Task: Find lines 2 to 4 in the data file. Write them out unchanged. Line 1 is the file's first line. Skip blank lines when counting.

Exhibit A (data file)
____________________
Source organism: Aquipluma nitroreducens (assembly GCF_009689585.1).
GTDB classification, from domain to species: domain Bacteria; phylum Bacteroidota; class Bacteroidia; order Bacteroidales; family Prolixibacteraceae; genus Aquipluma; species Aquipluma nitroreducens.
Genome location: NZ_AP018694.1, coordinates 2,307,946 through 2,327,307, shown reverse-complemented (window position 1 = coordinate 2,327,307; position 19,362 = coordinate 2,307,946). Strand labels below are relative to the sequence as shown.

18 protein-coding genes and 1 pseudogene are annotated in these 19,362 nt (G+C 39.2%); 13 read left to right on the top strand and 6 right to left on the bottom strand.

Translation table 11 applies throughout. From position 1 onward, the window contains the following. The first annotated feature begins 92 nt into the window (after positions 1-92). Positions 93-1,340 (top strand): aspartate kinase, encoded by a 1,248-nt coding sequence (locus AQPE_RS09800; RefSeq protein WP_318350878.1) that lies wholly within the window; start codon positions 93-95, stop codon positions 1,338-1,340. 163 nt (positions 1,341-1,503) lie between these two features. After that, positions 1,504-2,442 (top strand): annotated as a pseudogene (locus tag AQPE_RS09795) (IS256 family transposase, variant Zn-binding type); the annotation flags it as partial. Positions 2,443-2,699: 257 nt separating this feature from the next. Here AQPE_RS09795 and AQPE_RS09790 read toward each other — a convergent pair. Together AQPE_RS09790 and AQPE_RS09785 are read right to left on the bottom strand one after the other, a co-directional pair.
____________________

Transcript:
GTDB classification, from domain to species: domain Bacteria; phylum Bacteroidota; class Bacteroidia; order Bacteroidales; family Prolixibacteraceae; genus Aquipluma; species Aquipluma nitroreducens.
Genome location: NZ_AP018694.1, coordinates 2,307,946 through 2,327,307, shown reverse-complemented (window position 1 = coordinate 2,327,307; position 19,362 = coordinate 2,307,946). Strand labels below are relative to the sequence as shown.

18 protein-coding genes and 1 pseudogene are annotated in these 19,362 nt (G+C 39.2%); 13 read left to right on the top strand and 6 right to left on the bottom strand.